Thursday, November 20, 2008

Booking Through Thursday: Honesty

Suggested by JM:

I receive a lot of review books, but I have never once told lies about the book just because I got a free copy of it. However, some authors seem to feel that if they send you a copy of their book for free, you should give it a positive review.

Do you think reviewers are obligated to put up a good review of a book, even if they don’t like it? Have we come to a point where reviewers *need* to put up disclaimers to (hopefully) save themselves from being harassed by unhappy authors who get negative reviews?

I have always been the type of person that avoids confrontation and worries about hurting people's feelings and it's no different with reviewing books. Just because I'm a wuss, that doesn't mean that I would ever lie or say I loved a book that I did not. I just try and choose the kindest words to say what I mean. 

Like many of you, if a book is really horrid I just won't finish it, luckily that's not usually the case. So that means if I do finish a book there was something I liked about it and that's what I will try and focus on in the review. If things bug me about a book I will also talk about them, but try and say it in the most respectful way. I've recently added a rating to my reviews to kind of help put them on a scale a bit more. I obviously felt more connected to a book that was a 5 than a book that was a 4 but that doesn't always mean there was something specifically wrong with the 4. Books that are 3 I still liked but had some problems with and so on and so forth. 

I don't have a disclaimer (or even any sort of note saying i accept review copies- even though i do sometimes) but with all these stories recently of people having troubles with authors I'm getting sort of paranoid. The bright side of all of this is I think these types of situations are bringing the blogging community together and can only make use stronger.

What's your take on this question?


  1. I like your policy of being honest but also striving to be kind, respectful, and focused on the positive. Hopefully, if you support your opinion with evidence from the text in your review, then the author will have a better chance of understanding where you are coming from and will be less likely to take offense to the things you say.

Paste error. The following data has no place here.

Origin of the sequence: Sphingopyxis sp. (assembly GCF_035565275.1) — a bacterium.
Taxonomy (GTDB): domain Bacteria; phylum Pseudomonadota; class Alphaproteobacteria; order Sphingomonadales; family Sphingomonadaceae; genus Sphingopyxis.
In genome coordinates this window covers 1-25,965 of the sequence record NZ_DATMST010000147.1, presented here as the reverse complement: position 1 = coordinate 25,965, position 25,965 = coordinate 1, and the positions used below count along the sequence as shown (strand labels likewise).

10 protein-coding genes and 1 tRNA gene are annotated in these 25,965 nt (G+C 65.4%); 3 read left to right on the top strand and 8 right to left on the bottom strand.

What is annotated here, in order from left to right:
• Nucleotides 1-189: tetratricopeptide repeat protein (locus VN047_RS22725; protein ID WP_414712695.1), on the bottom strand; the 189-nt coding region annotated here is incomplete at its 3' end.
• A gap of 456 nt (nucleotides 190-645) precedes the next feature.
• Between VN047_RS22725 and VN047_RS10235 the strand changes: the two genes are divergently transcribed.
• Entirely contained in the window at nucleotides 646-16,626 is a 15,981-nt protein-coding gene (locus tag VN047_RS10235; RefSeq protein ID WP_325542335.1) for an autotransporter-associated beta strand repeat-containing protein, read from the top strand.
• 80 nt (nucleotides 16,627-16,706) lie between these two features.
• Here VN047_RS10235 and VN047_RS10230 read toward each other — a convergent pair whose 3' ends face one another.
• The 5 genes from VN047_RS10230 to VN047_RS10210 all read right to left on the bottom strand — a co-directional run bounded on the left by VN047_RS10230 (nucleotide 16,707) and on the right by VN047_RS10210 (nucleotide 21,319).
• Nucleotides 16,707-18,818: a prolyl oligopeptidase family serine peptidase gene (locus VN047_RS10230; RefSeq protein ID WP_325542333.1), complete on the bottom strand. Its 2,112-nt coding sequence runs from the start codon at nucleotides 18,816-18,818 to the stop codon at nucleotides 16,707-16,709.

2. I think we review similarly - I try to find something positive and say negative things gently.

  3. With honesty comes the responsibility of politeness.

    I write poetry. I like critiques but a few are so rude and they don't even state reasons of trashing it. Well, that used to hurt me initially. Now I take a more clinial view. I try to see my poetry in different light and I improve upon it.

    Read my BTT post!

  4. I agree with you very much. I'm an optimist and often see things from the positive side (compared to other people around me) and so I do review in a more positive way as well.
    But you are right, there are sometimes parts or things in a book that I like less (everyone has different tastes) when that's the case I try to bring that in a polite way. A writer did do his/her best job and it's kind of his/her child so it is important to him/her. Who am I to judge after all?
    Interesting topic!

  5. Anonymous10:11 PM

    I love your attitude! Really wish more of us would take after you example.

  6. Charley- Yeah I hope that is true. Some things just don't work for everyone so it's nice to explain exactly what you didn't like so other people can sort of gage if it would bother them as well!

    S. Krishna- I agree, there is no reason we can't be nice about it all!

    gautami tripathy- I agree. I went to school for art so we had crits all the time, people would say the craziest things sometimes. It's was good though because it gave you something to think about, much better than hearing it was perfect!

    cessie- I definitely agree with you!

    J. Kaye- Aww you are too kind!


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